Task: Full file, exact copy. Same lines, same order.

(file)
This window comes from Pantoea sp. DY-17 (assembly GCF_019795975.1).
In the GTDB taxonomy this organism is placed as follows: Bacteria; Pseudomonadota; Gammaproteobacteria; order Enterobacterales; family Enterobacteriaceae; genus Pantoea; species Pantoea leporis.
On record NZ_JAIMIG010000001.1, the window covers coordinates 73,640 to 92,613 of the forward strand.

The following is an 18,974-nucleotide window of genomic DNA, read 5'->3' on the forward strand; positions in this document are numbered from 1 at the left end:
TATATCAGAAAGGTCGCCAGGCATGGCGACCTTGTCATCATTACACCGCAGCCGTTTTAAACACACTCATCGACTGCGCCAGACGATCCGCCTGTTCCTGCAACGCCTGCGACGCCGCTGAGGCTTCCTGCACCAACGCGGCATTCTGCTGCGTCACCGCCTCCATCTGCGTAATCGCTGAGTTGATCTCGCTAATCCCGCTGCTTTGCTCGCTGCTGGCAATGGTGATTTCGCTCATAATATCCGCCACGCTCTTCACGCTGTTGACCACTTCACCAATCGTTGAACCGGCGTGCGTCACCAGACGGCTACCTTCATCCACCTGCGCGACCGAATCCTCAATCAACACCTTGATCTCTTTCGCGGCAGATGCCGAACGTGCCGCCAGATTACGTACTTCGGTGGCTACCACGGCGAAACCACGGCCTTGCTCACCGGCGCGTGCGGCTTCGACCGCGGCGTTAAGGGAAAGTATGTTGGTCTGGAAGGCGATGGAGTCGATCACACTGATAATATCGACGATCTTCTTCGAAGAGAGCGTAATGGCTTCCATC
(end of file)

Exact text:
This window comes from Pantoea sp. DY-17 (assembly GCF_019795975.1).
In the GTDB taxonomy this organism is placed as follows: Bacteria; Pseudomonadota; Gammaproteobacteria; order Enterobacterales; family Enterobacteriaceae; genus Pantoea; species Pantoea leporis.
On record NZ_JAIMIG010000001.1, the window covers coordinates 73,640 to 92,613 of the forward strand.

The following is an 18,974-nucleotide window of genomic DNA, read 5'->3' on the forward strand; positions in this document are numbered from 1 at the left end:
TATATCAGAAAGGTCGCCAGGCATGGCGACCTTGTCATCATTACACCGCAGCCGTTTTAAACACACTCATCGACTGCGCCAGACGATCCGCCTGTTCCTGCAACGCCTGCGACGCCGCTGAGGCTTCCTGCACCAACGCGGCATTCTGCTGCGTCACCGCCTCCATCTGCGTAATCGCTGAGTTGATCTCGCTAATCCCGCTGCTTTGCTCGCTGCTGGCAATGGTGATTTCGCTCATAATATCCGCCACGCTCTTCACGCTGTTGACCACTTCACCAATCGTTGAACCGGCGTGCGTCACCAGACGGCTACCTTCATCCACCTGCGCGACCGAATCCTCAATCAACACCTTGATCTCTTTCGCGGCAGATGCCGAACGTGCCGCCAGATTACGTACTTCGGTGGCTACCACGGCGAAACCACGGCCTTGCTCACCGGCGCGTGCGGCTTCGACCGCGGCGTTAAGGGAAAGTATGTTGGTCTGGAAGGCGATGGAGTCGATCACACTGATAATATCGACGATCTTCTTCGAAGAGAGCGTAATGGCTTCCATC